(Phoenix, Ariz. – March 31, 2005) Dr. Jesus B. Greer and Donald Huish pled guilty in Cochise County Superior Court to violations of the Arizona School Finance procurement code on Tuesday, March 29. Both pled to Class 1 misdemeanors. Dr. Greer was the longtime Superintendent of the Douglas Unified School District, and Mr. Huish was the District’s Business Manager, and has since left the school district. The offenses occurred during the summer of 2002, after Dr. Greer’s retirement.
(Phoenix, Ariz. – March 29, 2005) Attorney General Terry Goddard today announced a 47-state settlement with Blockbuster Inc., which has agreed to pay about $630,000 to settle claims that it deceived consumers in the advertising for its “No Late Fee” program.
Yavapai Community College Governing Board Violated Open Meeting Law, Attorney General’s Investigation Finds
(Phoenix, Ariz. - March 24, 2005) An investigation by the Attorney General's Office has concluded that the Yavapai Community College District Governing Board in Prescott violated the state Open Meeting Law several times last year when a quorum of the members communicated about board business via email. The investigation found that the board also violated the law by failing to create minutes of board "work sessions."
(Phoenix, Ariz. – March 23, 2005) Arizona Attorney General Terry Goddard today reminded Arizona residents about the importance of having their wishes known about medical care should they become incapacitated.
“Recent news stories remind us how important it is to have your wishes known – for the family as well as the individual – to avoid the anguish we’ve been witnessing,” Goddard said. “Having your wishes in writing protects your rights and wishes, and provides a valuable gift to your friends and family.”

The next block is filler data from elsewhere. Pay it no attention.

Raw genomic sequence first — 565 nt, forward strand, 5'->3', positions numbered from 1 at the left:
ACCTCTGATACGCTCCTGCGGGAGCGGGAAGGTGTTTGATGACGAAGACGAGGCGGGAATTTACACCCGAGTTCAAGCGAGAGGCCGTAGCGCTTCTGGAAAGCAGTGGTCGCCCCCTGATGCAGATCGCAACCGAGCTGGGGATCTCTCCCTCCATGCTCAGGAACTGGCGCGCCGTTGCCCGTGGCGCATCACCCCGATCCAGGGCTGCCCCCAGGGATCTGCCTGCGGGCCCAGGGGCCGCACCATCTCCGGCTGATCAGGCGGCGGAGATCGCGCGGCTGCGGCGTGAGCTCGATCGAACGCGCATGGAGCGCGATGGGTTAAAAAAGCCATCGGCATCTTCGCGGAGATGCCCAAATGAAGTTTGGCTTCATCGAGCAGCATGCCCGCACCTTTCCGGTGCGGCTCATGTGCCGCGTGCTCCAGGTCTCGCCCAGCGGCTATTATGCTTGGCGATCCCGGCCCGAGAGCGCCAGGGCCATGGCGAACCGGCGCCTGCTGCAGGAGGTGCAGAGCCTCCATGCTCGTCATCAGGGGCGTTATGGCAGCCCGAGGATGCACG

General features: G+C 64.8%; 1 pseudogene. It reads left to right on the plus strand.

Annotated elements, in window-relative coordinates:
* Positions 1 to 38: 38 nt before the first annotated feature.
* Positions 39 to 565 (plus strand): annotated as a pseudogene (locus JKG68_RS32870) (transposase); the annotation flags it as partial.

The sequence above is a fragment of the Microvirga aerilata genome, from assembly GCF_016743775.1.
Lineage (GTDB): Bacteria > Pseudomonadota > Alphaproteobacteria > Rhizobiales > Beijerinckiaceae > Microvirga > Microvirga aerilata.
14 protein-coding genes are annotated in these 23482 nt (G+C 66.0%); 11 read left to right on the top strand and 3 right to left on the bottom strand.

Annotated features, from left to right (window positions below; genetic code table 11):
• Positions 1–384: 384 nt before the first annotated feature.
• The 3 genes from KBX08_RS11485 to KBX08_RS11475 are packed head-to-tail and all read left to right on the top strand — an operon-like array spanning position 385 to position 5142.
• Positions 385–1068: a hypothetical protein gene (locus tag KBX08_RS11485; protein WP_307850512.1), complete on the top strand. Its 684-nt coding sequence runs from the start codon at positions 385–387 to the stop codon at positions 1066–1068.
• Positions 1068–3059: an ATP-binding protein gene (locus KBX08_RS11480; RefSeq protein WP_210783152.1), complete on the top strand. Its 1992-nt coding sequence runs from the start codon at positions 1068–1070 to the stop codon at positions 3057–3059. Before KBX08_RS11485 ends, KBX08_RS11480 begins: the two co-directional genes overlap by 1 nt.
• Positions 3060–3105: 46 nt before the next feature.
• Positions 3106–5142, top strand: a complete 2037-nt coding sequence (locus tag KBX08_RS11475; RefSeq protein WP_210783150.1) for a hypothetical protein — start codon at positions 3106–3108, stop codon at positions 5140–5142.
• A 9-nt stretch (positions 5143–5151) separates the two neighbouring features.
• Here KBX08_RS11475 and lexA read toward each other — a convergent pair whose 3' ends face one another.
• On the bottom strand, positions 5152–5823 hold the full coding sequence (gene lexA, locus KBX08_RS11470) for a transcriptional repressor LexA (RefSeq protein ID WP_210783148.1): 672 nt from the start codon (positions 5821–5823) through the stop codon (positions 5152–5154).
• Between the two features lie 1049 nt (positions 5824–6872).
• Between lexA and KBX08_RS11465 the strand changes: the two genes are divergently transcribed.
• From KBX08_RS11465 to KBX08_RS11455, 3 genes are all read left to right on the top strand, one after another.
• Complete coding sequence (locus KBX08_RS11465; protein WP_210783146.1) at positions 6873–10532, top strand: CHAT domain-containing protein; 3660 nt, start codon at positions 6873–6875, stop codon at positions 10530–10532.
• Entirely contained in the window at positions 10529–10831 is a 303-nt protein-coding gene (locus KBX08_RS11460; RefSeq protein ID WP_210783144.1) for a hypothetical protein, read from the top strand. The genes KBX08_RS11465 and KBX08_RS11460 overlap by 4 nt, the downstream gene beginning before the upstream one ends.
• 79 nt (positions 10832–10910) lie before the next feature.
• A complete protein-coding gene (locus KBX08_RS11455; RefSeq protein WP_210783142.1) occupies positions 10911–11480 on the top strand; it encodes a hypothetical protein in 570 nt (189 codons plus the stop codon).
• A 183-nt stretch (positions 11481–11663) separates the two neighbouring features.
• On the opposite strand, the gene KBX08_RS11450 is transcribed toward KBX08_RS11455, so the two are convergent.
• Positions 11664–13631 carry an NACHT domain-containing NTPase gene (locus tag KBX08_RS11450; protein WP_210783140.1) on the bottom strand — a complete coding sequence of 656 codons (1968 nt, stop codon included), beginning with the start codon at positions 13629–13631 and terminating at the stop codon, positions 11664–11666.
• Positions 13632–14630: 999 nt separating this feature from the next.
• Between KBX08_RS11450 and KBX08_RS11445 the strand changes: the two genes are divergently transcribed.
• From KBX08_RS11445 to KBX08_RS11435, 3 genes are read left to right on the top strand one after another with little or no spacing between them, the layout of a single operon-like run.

(Phoenix, Ariz. – March 22, 2005) A meth lab bust early this morning at a West Phoenix home, where a 1½ -year-old boy was found in the midst of drug paraphernalia and toxic fumes, tragically illustrates the need for a law making it harder to produce methamphetamine, Attorney General Terry Goddard said.
Scam Alert: Terry Goddard Cautions Consumers Not to Purchase Globus Media Diagnostic Kits Sold Over the Internet
(Phoenix, Ariz. – March 21, 2005) Attorney General Terry Goddard today warned consumers not to use unapproved home-use diagnostic test kits that have been made available over the Internet by Canadian firm Globus Media. The manufacturer claims these kits will detect everything from pregnancy to Dengue Fever to marijuana use.
Goddard cautioned consumers that the Federal Drug Administration (FDA) has not approved these home-use kits and are not approved for sale in the United States.
(Phoenix, Ariz. – March 11, 2005) Attorney General Terry Goddard is warning Arizonans again about a Canadian Lottery scam. A Canadian lottery telemarketer contacted an 80-year old California resident last week, identifying himself as Chief Auditor Franklin Marshall from Consumer Protection at the Arizona Attorney General's Office in Tucson. He provided an old address for the office.
(Phoenix, Ariz. - March 11, 2005) Attorney General Terry Goddard met today with five members of the Mexican Senate during their two-day visit to Arizona. Goddard addressed their questions about Proposition 200 and discussed other matters of mutual concern.
"Proposition 200 is now the law in Arizona, and I will enforce it vigorously and impartially," Goddard told the group.
(Phoenix, Ariz. – March 10, 2005) The Arizona Attorney General’s Office Civil Rights Division, in partnership with the Arizona Supreme Court Administrative Office of the Court, is offering 40-hour basic mediation courses free of charge to train persons to mediate local court disputes. These courses are open to all members of the public. However, in exchange for the free training, those who successfully complete the course must agree to mediate a certain number of court disputes on a pro bono basis. These disputes involve small claims, commercial, and other types of cases.
(Phoenix, AZ) Law enforcement officials from across Arizona gathered today to discuss better ways to combat what most see as the state's No. 1 crime problem: the production and use of methamphetamine. The meeting included more than 50 county attorneys, sheriffs and police chiefs.
"We have a very strong consensus that more needs to be done to stop meth cooking in Arizona," said Attorney General Terry Goddard, who convened the meeting.